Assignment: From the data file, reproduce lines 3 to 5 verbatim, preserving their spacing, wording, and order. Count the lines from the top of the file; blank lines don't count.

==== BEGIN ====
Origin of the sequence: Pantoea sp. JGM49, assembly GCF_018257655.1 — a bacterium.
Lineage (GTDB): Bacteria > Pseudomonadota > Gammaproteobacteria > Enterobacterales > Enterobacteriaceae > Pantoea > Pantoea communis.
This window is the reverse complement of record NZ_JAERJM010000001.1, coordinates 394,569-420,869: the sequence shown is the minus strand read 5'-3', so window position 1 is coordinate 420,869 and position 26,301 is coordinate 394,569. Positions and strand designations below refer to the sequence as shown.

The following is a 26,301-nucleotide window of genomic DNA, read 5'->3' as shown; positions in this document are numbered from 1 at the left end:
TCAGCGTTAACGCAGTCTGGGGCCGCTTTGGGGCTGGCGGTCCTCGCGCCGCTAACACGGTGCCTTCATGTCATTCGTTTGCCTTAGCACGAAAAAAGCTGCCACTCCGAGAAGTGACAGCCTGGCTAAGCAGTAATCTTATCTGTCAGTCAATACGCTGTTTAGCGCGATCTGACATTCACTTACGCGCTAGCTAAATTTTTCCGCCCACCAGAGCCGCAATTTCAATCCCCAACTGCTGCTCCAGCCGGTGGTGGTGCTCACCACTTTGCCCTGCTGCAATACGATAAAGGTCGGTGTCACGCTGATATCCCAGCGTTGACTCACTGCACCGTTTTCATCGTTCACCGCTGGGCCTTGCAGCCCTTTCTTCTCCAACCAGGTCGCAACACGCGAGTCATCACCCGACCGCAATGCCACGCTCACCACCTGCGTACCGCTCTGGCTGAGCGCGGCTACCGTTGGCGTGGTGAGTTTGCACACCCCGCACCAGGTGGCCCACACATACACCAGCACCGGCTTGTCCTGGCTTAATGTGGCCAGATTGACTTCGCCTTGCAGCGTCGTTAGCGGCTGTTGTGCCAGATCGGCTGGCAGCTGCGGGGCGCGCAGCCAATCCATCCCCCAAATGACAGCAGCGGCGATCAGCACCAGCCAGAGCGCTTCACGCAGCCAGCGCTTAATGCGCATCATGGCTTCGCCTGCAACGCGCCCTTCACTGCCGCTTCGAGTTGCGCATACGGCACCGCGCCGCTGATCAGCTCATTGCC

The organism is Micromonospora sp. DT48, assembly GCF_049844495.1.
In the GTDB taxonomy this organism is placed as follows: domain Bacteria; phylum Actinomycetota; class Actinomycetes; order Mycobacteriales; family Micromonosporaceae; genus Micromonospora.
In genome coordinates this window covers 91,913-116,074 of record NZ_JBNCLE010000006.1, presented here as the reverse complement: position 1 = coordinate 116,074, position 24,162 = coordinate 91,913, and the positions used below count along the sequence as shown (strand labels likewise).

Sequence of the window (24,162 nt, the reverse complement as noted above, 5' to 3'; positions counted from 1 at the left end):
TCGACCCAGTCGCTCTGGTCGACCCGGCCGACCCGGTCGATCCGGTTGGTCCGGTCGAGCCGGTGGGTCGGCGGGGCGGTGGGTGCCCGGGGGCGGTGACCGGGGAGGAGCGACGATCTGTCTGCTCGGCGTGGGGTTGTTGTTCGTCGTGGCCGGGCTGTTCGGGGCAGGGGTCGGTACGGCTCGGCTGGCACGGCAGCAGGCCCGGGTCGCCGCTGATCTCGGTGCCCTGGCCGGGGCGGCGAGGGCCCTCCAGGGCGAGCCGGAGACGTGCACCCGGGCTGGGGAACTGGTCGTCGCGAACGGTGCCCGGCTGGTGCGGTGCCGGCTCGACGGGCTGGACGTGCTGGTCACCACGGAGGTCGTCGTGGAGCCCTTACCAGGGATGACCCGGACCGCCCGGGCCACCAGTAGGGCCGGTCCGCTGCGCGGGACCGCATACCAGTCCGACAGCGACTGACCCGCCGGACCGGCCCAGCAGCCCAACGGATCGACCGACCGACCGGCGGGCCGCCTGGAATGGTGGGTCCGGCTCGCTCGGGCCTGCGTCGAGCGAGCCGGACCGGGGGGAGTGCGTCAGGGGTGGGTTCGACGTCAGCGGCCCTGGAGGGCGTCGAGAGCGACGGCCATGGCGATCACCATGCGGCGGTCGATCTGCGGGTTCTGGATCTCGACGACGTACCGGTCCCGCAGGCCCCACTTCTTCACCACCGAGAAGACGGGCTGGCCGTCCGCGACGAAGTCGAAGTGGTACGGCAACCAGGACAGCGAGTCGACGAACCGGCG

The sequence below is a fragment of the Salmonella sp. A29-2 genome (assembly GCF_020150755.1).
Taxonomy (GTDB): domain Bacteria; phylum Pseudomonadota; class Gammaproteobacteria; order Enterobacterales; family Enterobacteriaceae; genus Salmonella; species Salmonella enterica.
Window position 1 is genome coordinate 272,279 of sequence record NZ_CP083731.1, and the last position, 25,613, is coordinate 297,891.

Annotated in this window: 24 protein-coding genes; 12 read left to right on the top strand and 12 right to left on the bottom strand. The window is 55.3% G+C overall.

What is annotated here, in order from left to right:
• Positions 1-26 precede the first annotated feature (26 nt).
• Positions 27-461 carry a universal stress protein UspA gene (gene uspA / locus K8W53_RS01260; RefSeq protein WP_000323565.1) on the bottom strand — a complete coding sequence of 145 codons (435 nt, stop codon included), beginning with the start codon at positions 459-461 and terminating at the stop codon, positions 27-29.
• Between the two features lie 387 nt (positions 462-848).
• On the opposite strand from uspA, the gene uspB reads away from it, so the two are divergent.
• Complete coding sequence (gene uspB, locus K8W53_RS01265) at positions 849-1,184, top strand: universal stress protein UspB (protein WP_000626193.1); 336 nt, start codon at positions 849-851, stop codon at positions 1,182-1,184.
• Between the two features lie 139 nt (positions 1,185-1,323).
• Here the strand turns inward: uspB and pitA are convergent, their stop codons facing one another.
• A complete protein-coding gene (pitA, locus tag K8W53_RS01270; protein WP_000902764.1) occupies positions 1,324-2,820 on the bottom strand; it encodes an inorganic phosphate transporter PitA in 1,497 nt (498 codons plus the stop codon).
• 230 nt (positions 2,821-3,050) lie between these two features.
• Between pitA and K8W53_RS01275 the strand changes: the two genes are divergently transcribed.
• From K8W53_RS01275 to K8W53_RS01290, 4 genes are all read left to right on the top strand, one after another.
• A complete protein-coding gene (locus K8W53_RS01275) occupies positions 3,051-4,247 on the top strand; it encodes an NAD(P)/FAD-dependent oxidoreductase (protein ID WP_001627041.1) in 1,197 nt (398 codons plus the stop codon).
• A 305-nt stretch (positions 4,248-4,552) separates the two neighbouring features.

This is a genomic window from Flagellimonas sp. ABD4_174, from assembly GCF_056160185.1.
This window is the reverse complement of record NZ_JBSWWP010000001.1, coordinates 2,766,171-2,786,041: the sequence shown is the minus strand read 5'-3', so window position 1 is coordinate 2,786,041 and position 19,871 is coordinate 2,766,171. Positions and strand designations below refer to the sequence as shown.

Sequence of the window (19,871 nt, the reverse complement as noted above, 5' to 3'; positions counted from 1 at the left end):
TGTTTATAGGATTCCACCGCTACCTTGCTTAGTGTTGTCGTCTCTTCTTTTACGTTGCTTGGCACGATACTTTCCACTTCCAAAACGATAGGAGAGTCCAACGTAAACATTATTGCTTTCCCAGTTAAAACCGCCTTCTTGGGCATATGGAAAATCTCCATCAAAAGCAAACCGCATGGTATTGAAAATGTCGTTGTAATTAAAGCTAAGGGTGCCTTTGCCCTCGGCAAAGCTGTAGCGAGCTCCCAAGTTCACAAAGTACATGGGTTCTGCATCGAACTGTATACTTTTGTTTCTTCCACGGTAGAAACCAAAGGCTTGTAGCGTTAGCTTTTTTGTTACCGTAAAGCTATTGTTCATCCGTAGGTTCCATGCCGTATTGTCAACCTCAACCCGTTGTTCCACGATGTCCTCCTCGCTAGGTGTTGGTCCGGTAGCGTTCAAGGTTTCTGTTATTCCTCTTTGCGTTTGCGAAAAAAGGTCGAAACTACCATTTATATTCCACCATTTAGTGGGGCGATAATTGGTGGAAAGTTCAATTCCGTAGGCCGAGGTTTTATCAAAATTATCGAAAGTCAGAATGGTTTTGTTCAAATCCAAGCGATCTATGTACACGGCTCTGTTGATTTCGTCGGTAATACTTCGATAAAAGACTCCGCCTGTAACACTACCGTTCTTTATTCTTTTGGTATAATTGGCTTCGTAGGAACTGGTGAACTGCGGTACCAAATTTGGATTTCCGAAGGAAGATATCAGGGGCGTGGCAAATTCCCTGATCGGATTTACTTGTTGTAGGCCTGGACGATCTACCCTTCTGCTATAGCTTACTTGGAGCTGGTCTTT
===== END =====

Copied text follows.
This window is the reverse complement of record NZ_JAERJM010000001.1, coordinates 394,569-420,869: the sequence shown is the minus strand read 5'-3', so window position 1 is coordinate 420,869 and position 26,301 is coordinate 394,569. Positions and strand designations below refer to the sequence as shown.

The following is a 26,301-nucleotide window of genomic DNA, read 5'->3' as shown; positions in this document are numbered from 1 at the left end:
TCAGCGTTAACGCAGTCTGGGGCCGCTTTGGGGCTGGCGGTCCTCGCGCCGCTAACACGGTGCCTTCATGTCATTCGTTTGCCTTAGCACGAAAAAAGCTGCCACTCCGAGAAGTGACAGCCTGGCTAAGCAGTAATCTTATCTGTCAGTCAATACGCTGTTTAGCGCGATCTGACATTCACTTACGCGCTAGCTAAATTTTTCCGCCCACCAGAGCCGCAATTTCAATCCCCAACTGCTGCTCCAGCCGGTGGTGGTGCTCACCACTTTGCCCTGCTGCAATACGATAAAGGTCGGTGTCACGCTGATATCCCAGCGTTGACTCACTGCACCGTTTTCATCGTTCACCGCTGGGCCTTGCAGCCCTTTCTTCTCCAACCAGGTCGCAACACGCGAGTCATCACCCGACCGCAATGCCACGCTCACCACCTGCGTACCGCTCTGGCTGAGCGCGGCTACCGTTGGCGTGGTGAGTTTGCACACCCCGCACCAGGTGGCCCACACATACACCAGCACCGGCTTGTCCTGGCTTAATGTGGCCAGATTGACTTCGCCTTGCAGCGTCGTTAGCGGCTGTTGTGCCAGATCGGCTGGCAGCTGCGGGGCGCGCAGCCAATCCATCCCCCAAATGACAGCAGCGGCGATCAGCACCAGCCAGAGCGCTTCACGCAGCCAGCGCTTAATGCGCATCATGGCTTCGCCTGCAACGCGCCCTTCACTGCCGCTTCGAGTTGCGCATACGGCACCGCGCCGCTGATCAGCTCATTGCC